And this is made worse by that ridiculous character count. Starting with just three characters in Story mode, you unlock anywhere between three and eight more at the end of each battle, meaning that your character roster will quickly grow to a size that’s difficult to manage or care about. And not only is that due to the speed with which new fighters are added, but because most of them feel very familiar. Sure every now and then you’ll come across a jolly fat man who might join your party, or a more wizened, older warrior may agree to fight for your cause, but often it’s either young handsome male who’s skilled with a weapon, or young female with impractical clothing and heavy in the frontal bounce department. And it means most or your characters seemingly merge into one apart from a few stand out personalities.
And so in the midst of battle when generic fighter A is chatting with generic fighter B, not only do I not pay attention because I’m too busy spamming magic to read the English subtitles of the conversation on-screen, but even if the speech was in English I doubt I’d care because it’s hard to feel enamoured about the feelings of so many different faces, when they’re essentially all on the same side, fighting for the same outcome.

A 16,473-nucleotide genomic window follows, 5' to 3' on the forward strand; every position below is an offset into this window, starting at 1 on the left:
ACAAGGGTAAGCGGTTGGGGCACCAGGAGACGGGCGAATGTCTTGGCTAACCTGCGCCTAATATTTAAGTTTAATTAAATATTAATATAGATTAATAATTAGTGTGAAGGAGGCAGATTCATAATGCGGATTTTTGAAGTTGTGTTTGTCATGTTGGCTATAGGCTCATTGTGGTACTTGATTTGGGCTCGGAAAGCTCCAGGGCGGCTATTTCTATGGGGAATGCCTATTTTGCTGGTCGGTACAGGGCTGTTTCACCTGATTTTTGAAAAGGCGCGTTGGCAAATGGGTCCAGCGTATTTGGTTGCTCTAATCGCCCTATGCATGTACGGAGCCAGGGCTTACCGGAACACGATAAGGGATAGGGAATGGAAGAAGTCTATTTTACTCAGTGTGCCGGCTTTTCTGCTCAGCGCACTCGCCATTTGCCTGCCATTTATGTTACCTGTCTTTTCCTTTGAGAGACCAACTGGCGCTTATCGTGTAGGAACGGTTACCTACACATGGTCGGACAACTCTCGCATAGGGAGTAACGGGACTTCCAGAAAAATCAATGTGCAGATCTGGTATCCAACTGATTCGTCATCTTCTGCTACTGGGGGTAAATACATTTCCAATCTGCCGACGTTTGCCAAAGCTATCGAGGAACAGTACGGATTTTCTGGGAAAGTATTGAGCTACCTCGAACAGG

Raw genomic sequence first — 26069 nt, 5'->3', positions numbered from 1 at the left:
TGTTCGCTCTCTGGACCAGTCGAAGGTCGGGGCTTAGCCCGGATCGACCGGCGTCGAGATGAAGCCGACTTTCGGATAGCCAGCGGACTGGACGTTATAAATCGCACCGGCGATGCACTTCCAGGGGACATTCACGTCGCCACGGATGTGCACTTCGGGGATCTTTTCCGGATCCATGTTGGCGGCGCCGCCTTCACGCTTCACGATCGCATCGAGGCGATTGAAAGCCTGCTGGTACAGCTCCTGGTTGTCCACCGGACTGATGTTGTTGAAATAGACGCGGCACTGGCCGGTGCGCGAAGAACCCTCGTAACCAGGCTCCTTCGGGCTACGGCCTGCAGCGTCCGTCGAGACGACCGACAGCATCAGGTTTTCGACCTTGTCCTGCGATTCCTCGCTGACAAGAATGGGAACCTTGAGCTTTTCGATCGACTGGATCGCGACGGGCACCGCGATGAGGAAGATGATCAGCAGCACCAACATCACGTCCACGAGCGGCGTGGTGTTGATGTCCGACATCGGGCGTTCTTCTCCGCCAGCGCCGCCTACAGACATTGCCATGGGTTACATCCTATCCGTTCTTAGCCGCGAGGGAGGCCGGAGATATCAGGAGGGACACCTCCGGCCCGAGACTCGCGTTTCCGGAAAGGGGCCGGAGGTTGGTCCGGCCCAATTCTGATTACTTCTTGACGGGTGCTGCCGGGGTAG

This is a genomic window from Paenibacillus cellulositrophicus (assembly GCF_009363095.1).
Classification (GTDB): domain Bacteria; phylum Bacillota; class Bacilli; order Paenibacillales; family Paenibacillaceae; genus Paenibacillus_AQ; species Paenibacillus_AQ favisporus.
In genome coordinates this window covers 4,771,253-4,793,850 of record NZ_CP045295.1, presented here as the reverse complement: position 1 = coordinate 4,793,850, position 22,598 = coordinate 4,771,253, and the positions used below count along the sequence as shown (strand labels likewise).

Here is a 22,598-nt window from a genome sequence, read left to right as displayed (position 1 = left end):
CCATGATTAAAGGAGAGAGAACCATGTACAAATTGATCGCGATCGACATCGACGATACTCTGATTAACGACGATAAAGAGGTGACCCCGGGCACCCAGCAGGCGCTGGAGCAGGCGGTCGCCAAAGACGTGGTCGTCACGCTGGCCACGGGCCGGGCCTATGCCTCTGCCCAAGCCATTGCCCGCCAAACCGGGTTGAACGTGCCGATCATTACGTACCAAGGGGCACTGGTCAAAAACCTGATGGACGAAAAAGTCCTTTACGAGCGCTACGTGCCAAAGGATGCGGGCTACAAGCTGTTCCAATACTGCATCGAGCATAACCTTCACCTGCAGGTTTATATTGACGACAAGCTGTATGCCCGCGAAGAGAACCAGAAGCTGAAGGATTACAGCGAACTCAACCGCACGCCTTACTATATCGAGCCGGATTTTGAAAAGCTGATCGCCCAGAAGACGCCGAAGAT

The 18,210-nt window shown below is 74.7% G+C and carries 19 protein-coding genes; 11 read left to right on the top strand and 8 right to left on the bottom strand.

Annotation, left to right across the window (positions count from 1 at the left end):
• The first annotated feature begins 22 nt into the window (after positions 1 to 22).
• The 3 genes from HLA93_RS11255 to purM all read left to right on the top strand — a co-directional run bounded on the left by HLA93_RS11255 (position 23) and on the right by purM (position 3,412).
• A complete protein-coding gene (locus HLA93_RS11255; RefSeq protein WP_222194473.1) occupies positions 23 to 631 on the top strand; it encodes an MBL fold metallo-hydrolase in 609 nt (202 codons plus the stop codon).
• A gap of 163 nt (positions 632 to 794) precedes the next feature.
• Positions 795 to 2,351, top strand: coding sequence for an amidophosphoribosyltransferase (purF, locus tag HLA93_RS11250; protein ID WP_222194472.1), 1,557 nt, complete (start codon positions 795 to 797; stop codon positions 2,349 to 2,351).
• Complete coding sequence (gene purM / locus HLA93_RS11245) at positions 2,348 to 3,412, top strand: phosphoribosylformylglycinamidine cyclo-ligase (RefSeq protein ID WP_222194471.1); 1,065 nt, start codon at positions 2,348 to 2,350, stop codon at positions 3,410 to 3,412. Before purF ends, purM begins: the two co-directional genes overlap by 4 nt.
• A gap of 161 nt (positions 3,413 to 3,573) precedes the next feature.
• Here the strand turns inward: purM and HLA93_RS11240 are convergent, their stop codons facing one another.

But Warriors Orochi 4 seems unaware of this and doubles down on certain RPG elements which further compound the problem. All of your characters gain experience when they are used in your party of three, but given that you recruit more than three additional characters after each battle, your team quickly consists of a large amount of level one characters, whereas the recommended character level increases with the story, meaning they’ll rarely get touched. To try to get around this issue, I would stick with one main character, and bring along two newbies to build their experience, but then all I ended up doing was sticking to my one main character, making the need for such a large roster even more unnecessary. Added to this is additional RPG elements such as different weapons for characters that have different stats and abilities, and level up as you use them, affinity levels between characters, upgrades you can unlock for characters the more you use them, and before long it becomes an unwieldy mess of trying to micromanage so many different characters to optimise everything. Before long you’ll give up on trying to, and to be honest you don’t need to bother anyway, given the level of difficulty on offer.